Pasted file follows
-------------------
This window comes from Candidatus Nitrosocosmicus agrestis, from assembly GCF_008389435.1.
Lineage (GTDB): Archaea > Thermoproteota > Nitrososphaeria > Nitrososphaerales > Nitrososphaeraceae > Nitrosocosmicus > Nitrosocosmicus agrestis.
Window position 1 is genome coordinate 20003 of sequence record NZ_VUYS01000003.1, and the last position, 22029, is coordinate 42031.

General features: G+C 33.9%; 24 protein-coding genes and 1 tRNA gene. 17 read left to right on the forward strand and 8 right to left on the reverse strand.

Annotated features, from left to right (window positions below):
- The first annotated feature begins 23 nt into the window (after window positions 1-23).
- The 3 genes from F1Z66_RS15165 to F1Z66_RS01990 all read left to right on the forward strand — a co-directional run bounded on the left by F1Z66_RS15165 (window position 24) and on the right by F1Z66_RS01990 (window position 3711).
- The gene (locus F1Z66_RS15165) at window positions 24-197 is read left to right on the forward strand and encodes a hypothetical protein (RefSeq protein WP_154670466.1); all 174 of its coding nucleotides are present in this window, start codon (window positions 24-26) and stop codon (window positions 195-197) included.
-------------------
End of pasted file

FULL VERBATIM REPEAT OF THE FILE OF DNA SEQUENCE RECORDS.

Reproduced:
This window comes from Candidatus Nitrosocosmicus agrestis, from assembly GCF_008389435.1.
Lineage (GTDB): Archaea > Thermoproteota > Nitrososphaeria > Nitrososphaerales > Nitrososphaeraceae > Nitrosocosmicus > Nitrosocosmicus agrestis.
Window position 1 is genome coordinate 20003 of sequence record NZ_VUYS01000003.1, and the last position, 22029, is coordinate 42031.

General features: G+C 33.9%; 24 protein-coding genes and 1 tRNA gene. 17 read left to right on the forward strand and 8 right to left on the reverse strand.

Annotated features, from left to right (window positions below):
- The first annotated feature begins 23 nt into the window (after window positions 1-23).
- The 3 genes from F1Z66_RS15165 to F1Z66_RS01990 all read left to right on the forward strand — a co-directional run bounded on the left by F1Z66_RS15165 (window position 24) and on the right by F1Z66_RS01990 (window position 3711).
- The gene (locus F1Z66_RS15165) at window positions 24-197 is read left to right on the forward strand and encodes a hypothetical protein (RefSeq protein WP_154670466.1); all 174 of its coding nucleotides are present in this window, start codon (window positions 24-26) and stop codon (window positions 195-197) included.